It seems as though all of Knoxville and much of the southeast has been awaiting the day that Joseph Lenn, former executive chef at Blackberry farm, would open his own restaurant. That day has come and we were treated to a preview of what he's planning to show to the world on Tuesday when J. C. Holdway opens its doors to the public for the first time. Located on the corner of Union Avenue and Walnut Street in the Daylight Building, the space is filled with natural light from the windows that line the exterior walls. It is simply decorated with serviceware and artwork from the lovely Amy Campbell-Rochelson. Amy is a food lover and radio host who spends a lot of her time painting the likenesses of those important to southern foodways. Featured in J.C. Holdway are Glenn Roberts of Anson Mills; Allan Benton of Benton's Smoky Mountain Country Hams; Colleen Cruze of Cruze Dairy Farm; John Coykendall the master gardener and seed saver extrordinaire of Blackberry Farm; and J.C. Holdway himself who is the uncle of chef/owner Joseph Lenn. The kitchen is situated just beyond the bar and is open for all to watch the action. We were seated at the chef's bar that is comprised of six seats and a prime spot to see all of the magic happen. A pleasant surprise to see Karl McKim (formerly of Plaid Apron and Foothills Milling Company) cooking on the line along side Chef Joseph and Ashley Quick. We started with cocktails at the bar while we were waiting on our dinner companion to arrive. I chose the Bees Knees, a gin cocktail with fresh lemon and honey, while Mr. KnoxFoodie chose an Old Fashioned. Both cocktails were well balanced and delicious. It was a joy to see classic cocktails grace this menu. Other bar options are affordable wines by the glass and bottle, draft and bottled beers with such names as Blackberry Farm Brewery. We decided to go with the Hogwash Rosé for our dinner beverages and it was a perfect choice with its acidic notes and light body.
The dinner menu is sorted into starters, small plates, mains and desserts. We had a really difficult time deciding what we would dine on so we let Chef Joseph decide for us. He did not disappoint! He started us off with a bowl of crispy hushpuppies atop a basil aioli. We were so happy to see hushpuppies on a menu here in Knoxville! They were light, crispy and the aioli added brightness to the dish. Those little nuggets of joy were followed up by the best chicken liver mousse we have ever tasted paired with a pork terrine, quick pickled okra, grainy mustard and house made bread. We spent most of our time watching these plates being assembled just hoping that one would make it to us and it did! The mousse was smooth, buttery and salty with a lot of chicken flavor. The terrine held its shape well and was a tasty accompaniment to the rustic, house made bread. Not to be forgotten with this course were crispy smoked chicken wings tossed in an Alabama white sauce. These things were SO good! The sauce was creamy and acidic, and the wings were smoky and crispy. YUM. Small plates come out and we are presented roasted shrimp with creamy Geechi Boy Mill grits and a smoked trout salad with watercress. The spicy andouille with the cream and briny tomato in the shrimp dish melted our hearts. It was so delicious. The flavors in the trout salad were more subtle and delicate but equally as pleasing to our taste buds.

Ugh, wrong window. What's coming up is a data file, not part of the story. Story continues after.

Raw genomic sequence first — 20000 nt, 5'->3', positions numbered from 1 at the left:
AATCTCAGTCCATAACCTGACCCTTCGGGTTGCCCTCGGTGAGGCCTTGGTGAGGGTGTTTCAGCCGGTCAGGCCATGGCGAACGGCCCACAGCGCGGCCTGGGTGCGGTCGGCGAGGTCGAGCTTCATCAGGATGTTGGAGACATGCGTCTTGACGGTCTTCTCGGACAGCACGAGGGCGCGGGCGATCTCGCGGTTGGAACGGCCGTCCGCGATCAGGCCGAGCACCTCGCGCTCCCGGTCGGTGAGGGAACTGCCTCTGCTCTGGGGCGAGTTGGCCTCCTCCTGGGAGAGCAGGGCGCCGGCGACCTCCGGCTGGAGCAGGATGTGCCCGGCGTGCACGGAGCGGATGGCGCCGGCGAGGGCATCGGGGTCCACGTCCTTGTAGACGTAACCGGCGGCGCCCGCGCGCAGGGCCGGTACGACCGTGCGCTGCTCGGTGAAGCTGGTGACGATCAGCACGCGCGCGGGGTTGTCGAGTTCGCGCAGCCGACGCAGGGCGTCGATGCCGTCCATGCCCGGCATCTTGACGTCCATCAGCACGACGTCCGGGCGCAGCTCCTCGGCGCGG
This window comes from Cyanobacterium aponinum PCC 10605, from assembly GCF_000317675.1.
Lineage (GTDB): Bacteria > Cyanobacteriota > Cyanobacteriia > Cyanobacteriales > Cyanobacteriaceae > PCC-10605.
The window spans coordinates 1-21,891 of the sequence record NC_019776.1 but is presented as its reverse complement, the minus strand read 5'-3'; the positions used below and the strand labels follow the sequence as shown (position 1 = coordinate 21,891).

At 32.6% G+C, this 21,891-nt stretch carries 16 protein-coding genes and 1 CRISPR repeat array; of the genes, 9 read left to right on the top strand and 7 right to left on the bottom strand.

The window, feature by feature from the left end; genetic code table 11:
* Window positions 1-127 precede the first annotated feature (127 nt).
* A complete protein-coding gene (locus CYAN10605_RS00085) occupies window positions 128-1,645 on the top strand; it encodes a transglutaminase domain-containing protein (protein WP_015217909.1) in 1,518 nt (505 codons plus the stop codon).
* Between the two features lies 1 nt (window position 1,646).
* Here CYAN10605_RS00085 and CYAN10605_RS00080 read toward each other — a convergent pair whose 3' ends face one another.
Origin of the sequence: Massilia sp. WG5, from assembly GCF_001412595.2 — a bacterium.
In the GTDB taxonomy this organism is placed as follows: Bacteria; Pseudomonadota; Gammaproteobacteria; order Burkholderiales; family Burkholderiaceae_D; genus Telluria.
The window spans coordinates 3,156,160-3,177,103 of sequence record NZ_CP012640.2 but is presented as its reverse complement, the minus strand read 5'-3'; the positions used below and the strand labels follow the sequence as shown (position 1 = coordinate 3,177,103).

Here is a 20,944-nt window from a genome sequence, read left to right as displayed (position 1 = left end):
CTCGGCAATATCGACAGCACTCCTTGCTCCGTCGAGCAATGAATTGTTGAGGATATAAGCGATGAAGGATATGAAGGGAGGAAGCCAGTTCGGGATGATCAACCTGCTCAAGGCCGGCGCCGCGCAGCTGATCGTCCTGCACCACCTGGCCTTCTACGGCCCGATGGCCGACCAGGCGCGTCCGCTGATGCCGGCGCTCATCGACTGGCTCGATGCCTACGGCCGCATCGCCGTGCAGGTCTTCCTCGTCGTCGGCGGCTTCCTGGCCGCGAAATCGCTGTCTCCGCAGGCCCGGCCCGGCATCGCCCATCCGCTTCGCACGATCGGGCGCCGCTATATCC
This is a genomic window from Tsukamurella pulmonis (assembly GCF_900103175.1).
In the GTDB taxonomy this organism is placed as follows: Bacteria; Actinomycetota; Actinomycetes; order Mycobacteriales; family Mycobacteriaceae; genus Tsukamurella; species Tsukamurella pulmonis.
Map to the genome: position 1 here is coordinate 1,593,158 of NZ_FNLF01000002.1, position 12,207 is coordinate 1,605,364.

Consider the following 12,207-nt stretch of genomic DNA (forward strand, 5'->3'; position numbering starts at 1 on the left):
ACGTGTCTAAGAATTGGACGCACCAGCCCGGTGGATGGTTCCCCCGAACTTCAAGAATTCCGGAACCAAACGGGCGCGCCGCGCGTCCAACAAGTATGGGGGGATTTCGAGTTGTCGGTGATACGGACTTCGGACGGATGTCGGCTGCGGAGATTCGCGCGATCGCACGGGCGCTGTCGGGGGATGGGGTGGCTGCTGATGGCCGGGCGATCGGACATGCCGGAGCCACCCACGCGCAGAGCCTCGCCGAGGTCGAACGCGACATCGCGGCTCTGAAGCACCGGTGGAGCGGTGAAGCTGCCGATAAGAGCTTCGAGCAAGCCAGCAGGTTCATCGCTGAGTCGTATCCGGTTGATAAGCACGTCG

At this point I am trying to figure out how I am going to eat any more food and here come the entrees. The pork loin and pork shoulder were served side by side with Sea Island red peas, eggplant puree and wilted turnip greens. The greens, smoked pork and red peas made for one of the best bites of the night. Next up was catfish on a bed of Carolina gold rice, tomatoes and squash. The floral notes of this very special rice paired with a tomato vinaigrette and the flaky catfish created a southern dish that is both light and filling. I can taste the rice as I am writing. Last of the entrees was a Denver steak with roasted potatoes and beets. The beef from Simpson Farms was well cooked and nicely paired with the roasted vegetables and watercress. After we have stuffed ourselves on steak and fish and pork our server, Julie, asks us about dessert. Do we want one? That answer is obviously yes, but how could we decide which one? We decided to try them all and not one let us down! I ordered coffee, served beautifully in a blue Le Creuset french press with matching cup and saucer. The coffee, we were told by Joseph, is an unwashed bean from the Maryville roaster, Vienna Coffee Company. The term unwashed means that the beans are dried on the seed and removed from the hull after drying. This process creates more earthy flavors in the coffee itself. I also found that the coffee has a thicker mouthfeel than most. It was delicious and I drank the entire pot myself! Mr. Knoxfoodie and our friend, Anna, decided an Amaro was what they needed with dessert and chose the Amaro from High Wire Distilling in Charleston. It's a delightful bitter with a sweet, slightly menthol finish. Dessert arrives and we are treated to a peanut brittle semifreddo, lemon buttermilk tart and chocolate cake with Cruze Farm coffee ice cream. Every last one of them we would order again and again. The sweetness in each was delicate and came along with some sourness and/or bitterness to balance them perfectly. The chocolate cake and coffee ice cream paired well with the Amaro and the coffee. The semifreddo was salty and sweet, reminescent of a Butterfinger. The lemon buttermilk tart was simple and straightforward but oh so tasty.
We enjoyed our first visit to J.C. Holdway. The staff is knowledgeable, friendly and service was attentive. We would like to congratulate Chef Joseph Lenn and the General Manager, Tonya Combs, on the opening of this beautiful restaurant. We wish them success and good eating. Cheers guys!